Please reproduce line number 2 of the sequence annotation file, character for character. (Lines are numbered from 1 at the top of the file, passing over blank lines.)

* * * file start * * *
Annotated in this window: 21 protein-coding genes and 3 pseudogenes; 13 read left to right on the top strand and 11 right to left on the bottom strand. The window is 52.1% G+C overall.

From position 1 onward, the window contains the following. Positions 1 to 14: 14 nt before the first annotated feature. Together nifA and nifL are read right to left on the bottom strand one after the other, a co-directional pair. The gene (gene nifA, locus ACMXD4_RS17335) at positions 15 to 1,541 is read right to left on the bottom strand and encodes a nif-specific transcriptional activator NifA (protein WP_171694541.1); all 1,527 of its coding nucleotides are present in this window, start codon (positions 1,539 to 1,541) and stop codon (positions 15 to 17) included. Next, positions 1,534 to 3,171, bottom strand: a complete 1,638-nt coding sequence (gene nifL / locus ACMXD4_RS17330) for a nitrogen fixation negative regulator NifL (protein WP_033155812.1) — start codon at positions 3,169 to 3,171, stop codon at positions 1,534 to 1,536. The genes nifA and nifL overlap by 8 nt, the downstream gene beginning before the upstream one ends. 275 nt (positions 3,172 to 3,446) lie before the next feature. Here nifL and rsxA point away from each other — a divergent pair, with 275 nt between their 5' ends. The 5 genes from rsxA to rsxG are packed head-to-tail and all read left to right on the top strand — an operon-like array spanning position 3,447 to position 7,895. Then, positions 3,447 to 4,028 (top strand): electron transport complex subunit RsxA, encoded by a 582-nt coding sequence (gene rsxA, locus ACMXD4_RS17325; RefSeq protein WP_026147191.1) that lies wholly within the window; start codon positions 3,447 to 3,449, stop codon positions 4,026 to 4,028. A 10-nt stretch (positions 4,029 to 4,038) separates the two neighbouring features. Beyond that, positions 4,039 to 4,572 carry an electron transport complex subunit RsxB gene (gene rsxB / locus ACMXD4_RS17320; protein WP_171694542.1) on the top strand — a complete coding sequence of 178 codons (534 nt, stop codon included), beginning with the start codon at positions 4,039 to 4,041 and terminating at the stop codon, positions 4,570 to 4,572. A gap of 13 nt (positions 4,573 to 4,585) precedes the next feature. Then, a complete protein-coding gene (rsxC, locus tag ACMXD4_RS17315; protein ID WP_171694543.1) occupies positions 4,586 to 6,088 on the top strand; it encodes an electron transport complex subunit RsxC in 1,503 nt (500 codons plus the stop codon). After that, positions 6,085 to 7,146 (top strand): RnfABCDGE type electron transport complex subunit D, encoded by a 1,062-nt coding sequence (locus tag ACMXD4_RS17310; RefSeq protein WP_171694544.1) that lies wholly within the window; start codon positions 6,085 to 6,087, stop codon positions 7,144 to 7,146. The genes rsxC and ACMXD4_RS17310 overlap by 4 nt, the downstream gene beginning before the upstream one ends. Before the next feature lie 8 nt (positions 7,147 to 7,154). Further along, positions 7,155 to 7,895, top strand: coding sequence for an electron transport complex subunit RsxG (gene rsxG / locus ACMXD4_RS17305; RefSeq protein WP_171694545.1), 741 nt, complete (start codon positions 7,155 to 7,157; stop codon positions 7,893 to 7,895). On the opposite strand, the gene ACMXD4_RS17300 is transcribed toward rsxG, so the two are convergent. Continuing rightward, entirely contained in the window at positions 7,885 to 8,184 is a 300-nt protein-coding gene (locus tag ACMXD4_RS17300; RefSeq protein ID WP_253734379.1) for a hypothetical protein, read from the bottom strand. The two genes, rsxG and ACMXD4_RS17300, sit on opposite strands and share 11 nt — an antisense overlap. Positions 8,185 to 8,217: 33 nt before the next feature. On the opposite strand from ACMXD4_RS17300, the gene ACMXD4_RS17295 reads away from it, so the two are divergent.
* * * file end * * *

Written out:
From position 1 onward, the window contains the following. Positions 1 to 14: 14 nt before the first annotated feature. Together nifA and nifL are read right to left on the bottom strand one after the other, a co-directional pair. The gene (gene nifA, locus ACMXD4_RS17335) at positions 15 to 1,541 is read right to left on the bottom strand and encodes a nif-specific transcriptional activator NifA (protein WP_171694541.1); all 1,527 of its coding nucleotides are present in this window, start codon (positions 1,539 to 1,541) and stop codon (positions 15 to 17) included. Next, positions 1,534 to 3,171, bottom strand: a complete 1,638-nt coding sequence (gene nifL / locus ACMXD4_RS17330) for a nitrogen fixation negative regulator NifL (protein WP_033155812.1) — start codon at positions 3,169 to 3,171, stop codon at positions 1,534 to 1,536. The genes nifA and nifL overlap by 8 nt, the downstream gene beginning before the upstream one ends. 275 nt (positions 3,172 to 3,446) lie before the next feature. Here nifL and rsxA point away from each other — a divergent pair, with 275 nt between their 5' ends. The 5 genes from rsxA to rsxG are packed head-to-tail and all read left to right on the top strand — an operon-like array spanning position 3,447 to position 7,895. Then, positions 3,447 to 4,028 (top strand): electron transport complex subunit RsxA, encoded by a 582-nt coding sequence (gene rsxA, locus ACMXD4_RS17325; RefSeq protein WP_026147191.1) that lies wholly within the window; start codon positions 3,447 to 3,449, stop codon positions 4,026 to 4,028. A 10-nt stretch (positions 4,029 to 4,038) separates the two neighbouring features. Beyond that, positions 4,039 to 4,572 carry an electron transport complex subunit RsxB gene (gene rsxB / locus ACMXD4_RS17320; protein WP_171694542.1) on the top strand — a complete coding sequence of 178 codons (534 nt, stop codon included), beginning with the start codon at positions 4,039 to 4,041 and terminating at the stop codon, positions 4,570 to 4,572. A gap of 13 nt (positions 4,573 to 4,585) precedes the next feature. Then, a complete protein-coding gene (rsxC, locus tag ACMXD4_RS17315; protein ID WP_171694543.1) occupies positions 4,586 to 6,088 on the top strand; it encodes an electron transport complex subunit RsxC in 1,503 nt (500 codons plus the stop codon). After that, positions 6,085 to 7,146 (top strand): RnfABCDGE type electron transport complex subunit D, encoded by a 1,062-nt coding sequence (locus tag ACMXD4_RS17310; RefSeq protein WP_171694544.1) that lies wholly within the window; start codon positions 6,085 to 6,087, stop codon positions 7,144 to 7,146. The genes rsxC and ACMXD4_RS17310 overlap by 4 nt, the downstream gene beginning before the upstream one ends. Before the next feature lie 8 nt (positions 7,147 to 7,154). Further along, positions 7,155 to 7,895, top strand: coding sequence for an electron transport complex subunit RsxG (gene rsxG / locus ACMXD4_RS17305; RefSeq protein WP_171694545.1), 741 nt, complete (start codon positions 7,155 to 7,157; stop codon positions 7,893 to 7,895). On the opposite strand, the gene ACMXD4_RS17300 is transcribed toward rsxG, so the two are convergent. Continuing rightward, entirely contained in the window at positions 7,885 to 8,184 is a 300-nt protein-coding gene (locus tag ACMXD4_RS17300; RefSeq protein ID WP_253734379.1) for a hypothetical protein, read from the bottom strand. The two genes, rsxG and ACMXD4_RS17300, sit on opposite strands and share 11 nt — an antisense overlap. Positions 8,185 to 8,217: 33 nt before the next feature. On the opposite strand from ACMXD4_RS17300, the gene ACMXD4_RS17295 reads away from it, so the two are divergent.